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Prologue

Host Ira Glass introduces four characters: Kay McDonald, who raised a daughter named Sue, and Mary Miller, who raised a daughter named Marti. In 1994, Mary Miller wrote letters to Sue and Marti, confessing the secret she'd kept for 43 years: The daughters had been switched at birth and raised by the wrong families.

Act One

Reporter Jake Halpern tells the story of Marti Miller and Sue McDonald, the daughters who were switched at birth, and the many complications that came with learning the truth. Jake is the author of several books and creator of the comic Welcome to the New World.

Act Two

Jake Halpern tells the mothers' sides of the story. At 69, Kay McDonald had to cope not only with the news that her daughter wasn't her own, but that another mother had known the whole time.

Act One: Part One

Margaret Dunbar Cutright starts looking into her grandfather's disappearance.

Act Two: Part Two

Margaret meets the living relatives of her grandfather's kidnapper and finally arrives at an incontrovertible truth.

Prologue

Thanksgiving 2002, the Ohm family's dinner conversation turned to the recent terrorist attacks. Alexis Ohm, the youngest daughter, made a comment that in retrospect she admits was probably the wrong thing to say with her conservative, military-veteran dad at the table...that Osama bin Laden was hot.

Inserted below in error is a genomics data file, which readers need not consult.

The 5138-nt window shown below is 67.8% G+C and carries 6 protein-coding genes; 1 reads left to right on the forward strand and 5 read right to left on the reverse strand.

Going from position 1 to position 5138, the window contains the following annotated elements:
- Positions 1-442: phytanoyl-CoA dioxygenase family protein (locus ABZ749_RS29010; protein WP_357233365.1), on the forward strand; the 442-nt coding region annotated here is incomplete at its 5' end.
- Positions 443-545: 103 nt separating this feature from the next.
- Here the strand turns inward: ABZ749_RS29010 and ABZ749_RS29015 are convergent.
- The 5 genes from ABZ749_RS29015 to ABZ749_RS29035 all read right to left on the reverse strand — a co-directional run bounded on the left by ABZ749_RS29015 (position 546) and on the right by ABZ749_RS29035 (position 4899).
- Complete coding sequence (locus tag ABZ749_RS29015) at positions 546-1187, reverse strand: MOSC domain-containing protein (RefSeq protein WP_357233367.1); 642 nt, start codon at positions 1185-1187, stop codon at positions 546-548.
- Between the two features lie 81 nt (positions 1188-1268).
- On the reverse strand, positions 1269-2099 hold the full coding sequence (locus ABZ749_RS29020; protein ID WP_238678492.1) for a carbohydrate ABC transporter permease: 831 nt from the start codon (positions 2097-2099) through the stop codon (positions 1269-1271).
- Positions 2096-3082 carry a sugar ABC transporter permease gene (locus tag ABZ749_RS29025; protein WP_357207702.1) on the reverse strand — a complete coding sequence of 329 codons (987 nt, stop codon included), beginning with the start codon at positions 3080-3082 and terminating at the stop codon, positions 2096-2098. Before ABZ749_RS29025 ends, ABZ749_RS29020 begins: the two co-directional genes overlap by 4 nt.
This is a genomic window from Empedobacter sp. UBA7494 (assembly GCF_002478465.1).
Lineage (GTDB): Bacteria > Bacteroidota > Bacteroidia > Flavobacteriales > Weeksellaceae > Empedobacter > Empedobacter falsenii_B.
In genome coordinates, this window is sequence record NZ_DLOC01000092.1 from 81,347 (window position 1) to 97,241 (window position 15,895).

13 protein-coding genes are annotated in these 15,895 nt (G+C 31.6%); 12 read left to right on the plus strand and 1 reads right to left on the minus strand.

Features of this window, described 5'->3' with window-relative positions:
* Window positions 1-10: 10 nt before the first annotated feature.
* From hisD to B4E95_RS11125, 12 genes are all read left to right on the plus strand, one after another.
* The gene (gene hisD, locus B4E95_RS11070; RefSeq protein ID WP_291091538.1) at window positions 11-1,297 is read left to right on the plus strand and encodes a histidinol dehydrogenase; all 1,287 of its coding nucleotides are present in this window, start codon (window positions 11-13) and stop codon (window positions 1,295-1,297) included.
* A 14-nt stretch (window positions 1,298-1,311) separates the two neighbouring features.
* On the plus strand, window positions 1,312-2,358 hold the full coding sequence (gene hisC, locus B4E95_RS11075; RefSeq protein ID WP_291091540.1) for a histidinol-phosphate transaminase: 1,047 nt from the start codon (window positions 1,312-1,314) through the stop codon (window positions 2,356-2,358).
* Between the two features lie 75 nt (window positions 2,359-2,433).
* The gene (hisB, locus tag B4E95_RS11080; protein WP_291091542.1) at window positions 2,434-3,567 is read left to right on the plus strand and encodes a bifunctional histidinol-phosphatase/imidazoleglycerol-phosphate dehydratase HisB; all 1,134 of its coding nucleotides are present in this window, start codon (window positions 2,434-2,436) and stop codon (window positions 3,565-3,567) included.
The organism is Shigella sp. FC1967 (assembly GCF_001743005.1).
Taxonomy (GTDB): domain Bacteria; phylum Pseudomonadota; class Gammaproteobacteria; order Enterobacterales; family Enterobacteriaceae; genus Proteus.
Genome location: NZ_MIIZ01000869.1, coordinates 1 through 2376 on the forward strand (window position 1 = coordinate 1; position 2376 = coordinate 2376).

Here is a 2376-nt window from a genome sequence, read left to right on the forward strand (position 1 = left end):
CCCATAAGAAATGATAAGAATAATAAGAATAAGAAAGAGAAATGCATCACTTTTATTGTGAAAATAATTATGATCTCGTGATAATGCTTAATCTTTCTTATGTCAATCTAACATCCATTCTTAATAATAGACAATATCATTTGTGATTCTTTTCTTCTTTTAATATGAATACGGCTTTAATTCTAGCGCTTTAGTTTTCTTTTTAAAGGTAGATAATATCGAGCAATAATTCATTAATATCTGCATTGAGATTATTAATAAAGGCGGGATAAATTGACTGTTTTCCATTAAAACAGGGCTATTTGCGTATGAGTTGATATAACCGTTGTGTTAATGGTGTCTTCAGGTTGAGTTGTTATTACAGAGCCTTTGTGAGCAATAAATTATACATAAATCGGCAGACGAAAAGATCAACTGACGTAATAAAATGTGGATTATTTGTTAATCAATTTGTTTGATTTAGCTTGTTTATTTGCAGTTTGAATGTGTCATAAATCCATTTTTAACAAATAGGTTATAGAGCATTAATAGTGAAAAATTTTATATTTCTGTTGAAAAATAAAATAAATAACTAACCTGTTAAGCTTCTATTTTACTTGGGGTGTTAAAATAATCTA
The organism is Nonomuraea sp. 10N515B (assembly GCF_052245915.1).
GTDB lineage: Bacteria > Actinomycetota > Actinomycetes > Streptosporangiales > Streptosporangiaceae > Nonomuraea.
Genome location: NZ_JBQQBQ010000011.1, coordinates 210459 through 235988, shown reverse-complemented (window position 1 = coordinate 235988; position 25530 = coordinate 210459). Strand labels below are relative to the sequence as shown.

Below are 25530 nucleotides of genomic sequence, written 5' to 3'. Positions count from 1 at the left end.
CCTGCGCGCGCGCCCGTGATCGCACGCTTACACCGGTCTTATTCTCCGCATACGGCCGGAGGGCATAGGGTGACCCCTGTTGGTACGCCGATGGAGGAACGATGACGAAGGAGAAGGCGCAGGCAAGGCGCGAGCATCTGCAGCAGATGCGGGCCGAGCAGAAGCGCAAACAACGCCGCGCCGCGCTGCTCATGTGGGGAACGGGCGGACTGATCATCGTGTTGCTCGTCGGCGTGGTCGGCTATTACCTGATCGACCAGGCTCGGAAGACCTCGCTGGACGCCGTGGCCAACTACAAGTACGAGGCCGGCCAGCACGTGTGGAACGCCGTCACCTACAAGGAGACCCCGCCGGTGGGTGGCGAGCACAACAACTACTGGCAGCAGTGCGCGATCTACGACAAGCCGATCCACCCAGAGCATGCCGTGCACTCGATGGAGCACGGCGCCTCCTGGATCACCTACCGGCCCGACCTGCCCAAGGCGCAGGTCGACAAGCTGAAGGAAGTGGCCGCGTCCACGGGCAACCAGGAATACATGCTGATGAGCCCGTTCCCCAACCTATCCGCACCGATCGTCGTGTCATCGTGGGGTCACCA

Act Two

Josh Bearman continues his story by looking at how things got so bad for his mother and David in the first place.

Prologue

Host Ira Glass talks to an expert stone cutter who makes headstones. One day he got a call from a guy who wanted him to make his headstone in advance, which is not all that uncommon.

Act One: Truth, Damn Truth And Statistics

Two years ago, a Johns Hopkins University study published in The Lancet estimated the number of civilian casualties in Iraq. It came up with a number—100,000 dead—that was higher than any other estimate at the time and was mostly ignored.

Act Two: Not Just A Number

Captain Ryan Gist was given a particularly tough assignment in Iraq: To build relationships with a town where U.S. bombs had killed twelve innocent people. But first he has to apologize to the families of those who were killed.

Act Three: The War This Time

The Lancet's new study of deaths in Iraq, by the same research team that did the earlier study, yielded an astounding number—650,000 civilian deaths. Producer Alex Blumberg talks to Ira about the debate over this new study.